David Price

9:59 AM, 13th July 2019
About 4 months ago

Reply to the comment left by MA at 13/07/2019 - 08:30
It should be more arduous to claim benefit than to work. If long term benefit claimants were forced to present themselves at the job centre at 8 am every day except Sunday and be given work so that they go home physically tired at 6 pm, sorting pebbles on the beach if there is nothing else to do, then I believe many would speedily find a job. After six days they would be given their Benefit money, miss a day without a medical certificate and no money for the week, arrive late and no money for the day.

Such a regime would also go a long way to controlling antisocial behaviour for the individuals concerned would be too tired to do anything but sleep.

juliet bonnet

10:46 AM, 13th July 2019
About 4 months ago

I was shocked to hear that a Romanian couple who are tenants of mine - who rent a room in a house in Lincoln, and who are now in arrears - are now receiving Universal Credit payments, because they "were not prepared to work for the minimum wage" there (of £8.30 I think) per hour, and with the proceeds have gone abroad on holiday for 3 weeks!

amarni

17:00 PM, 13th July 2019
About 4 months ago

Reply to the comment left by David Price at 13/07/2019 - 09:59
Yes, David,
Better to be active and do something than not.
I had a period of unemployment during the early 1990's when my company moved away and would present myself at the Job Centre to sign-on at fortnightly intervals dressed in my suit, heels, cv etc ready to attend interviews that day, at short notice. The number of claimants, I saw, I would guess, at least 99.5%, wore splattered overalls or dressed down, looked unwashed before dispersing into the pubs in the area or back to their black market jobs. I always seemed to stand alone perusing the Job Vacancy notice board.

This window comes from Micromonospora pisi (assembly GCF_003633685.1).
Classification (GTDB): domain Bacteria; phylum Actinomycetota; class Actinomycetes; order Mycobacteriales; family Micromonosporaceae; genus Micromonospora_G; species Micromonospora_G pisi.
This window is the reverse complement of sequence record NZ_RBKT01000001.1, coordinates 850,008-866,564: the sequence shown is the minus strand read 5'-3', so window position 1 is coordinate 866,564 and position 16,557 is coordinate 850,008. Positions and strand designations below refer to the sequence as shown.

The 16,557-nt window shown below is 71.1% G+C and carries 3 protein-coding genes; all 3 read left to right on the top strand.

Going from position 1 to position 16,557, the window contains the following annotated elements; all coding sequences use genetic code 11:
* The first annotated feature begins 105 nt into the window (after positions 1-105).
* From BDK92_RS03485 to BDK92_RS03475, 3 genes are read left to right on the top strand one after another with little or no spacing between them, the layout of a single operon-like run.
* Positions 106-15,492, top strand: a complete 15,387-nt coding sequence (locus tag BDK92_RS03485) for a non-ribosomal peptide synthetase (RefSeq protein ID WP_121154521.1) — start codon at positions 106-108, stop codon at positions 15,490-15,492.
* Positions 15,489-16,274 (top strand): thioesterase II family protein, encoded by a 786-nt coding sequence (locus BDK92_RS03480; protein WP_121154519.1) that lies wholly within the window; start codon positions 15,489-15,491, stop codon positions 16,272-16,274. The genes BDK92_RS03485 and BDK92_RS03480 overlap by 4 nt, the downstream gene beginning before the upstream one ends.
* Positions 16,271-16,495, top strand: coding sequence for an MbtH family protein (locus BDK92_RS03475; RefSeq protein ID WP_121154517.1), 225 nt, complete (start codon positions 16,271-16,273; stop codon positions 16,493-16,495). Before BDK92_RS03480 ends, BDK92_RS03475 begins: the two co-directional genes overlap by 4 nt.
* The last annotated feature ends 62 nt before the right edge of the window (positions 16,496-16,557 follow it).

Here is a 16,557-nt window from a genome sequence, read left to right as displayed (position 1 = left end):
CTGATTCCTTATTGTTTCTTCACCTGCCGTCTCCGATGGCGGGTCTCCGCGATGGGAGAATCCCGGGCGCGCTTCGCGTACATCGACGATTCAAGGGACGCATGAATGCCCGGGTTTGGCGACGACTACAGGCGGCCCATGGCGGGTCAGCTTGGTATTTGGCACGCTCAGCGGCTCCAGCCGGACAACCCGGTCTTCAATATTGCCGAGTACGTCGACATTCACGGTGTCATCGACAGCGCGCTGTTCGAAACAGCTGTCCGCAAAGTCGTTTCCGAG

Some months later, I attended a work placement at a charity for 3 months gaining electronic computer 'word perfect' typewriter skills and helped with their administration.
Interestingly, during that time many in my circle could not understand why I would do this and receive an extra £10.00 per week job seekers allowance.
I did this to advance my employment options and guard myself against the rut of longterm joblessness and the despondency that goes with it.
I agree with many on this forum that unemployed should give back.
Close by to where I live a barge is moored and it is used for 'community' purposes, ie those out on licence or asylum seekers etc are helped back into the community to be good citizens. On each of the many occasions I witnessed them, these groups of men were standing around smoking or using their mobile phones but not actually doing anything. All the while those in charge, presumably being paid out of tax payers money pots allowing it and sort of socialising. Basically, a 'tickbox of accummulating points' to show that there was an active presenting and participation!
No doubt the trade unions would be against their weeding pavements etc as it would take jobs away from the 'jobsworths'.

terry sullivan

18:24 PM, 13th July 2019
About 4 months ago

Reply to the comment left by David Price at 13/07/2019 - 09:59
section 21 asap?

Gillian Schifreen

10:20 AM, 14th July 2019
About 4 months ago

Reply to the comment left by terry sullivan at 10/07/2019 - 08:42
But they won't. Did you not see the programme where they put UK workers up against Easter Europeans picking veg? The EE were making £200 a day and the Brits weren't picking enough to cover the minimum wage the farmer had to pay them.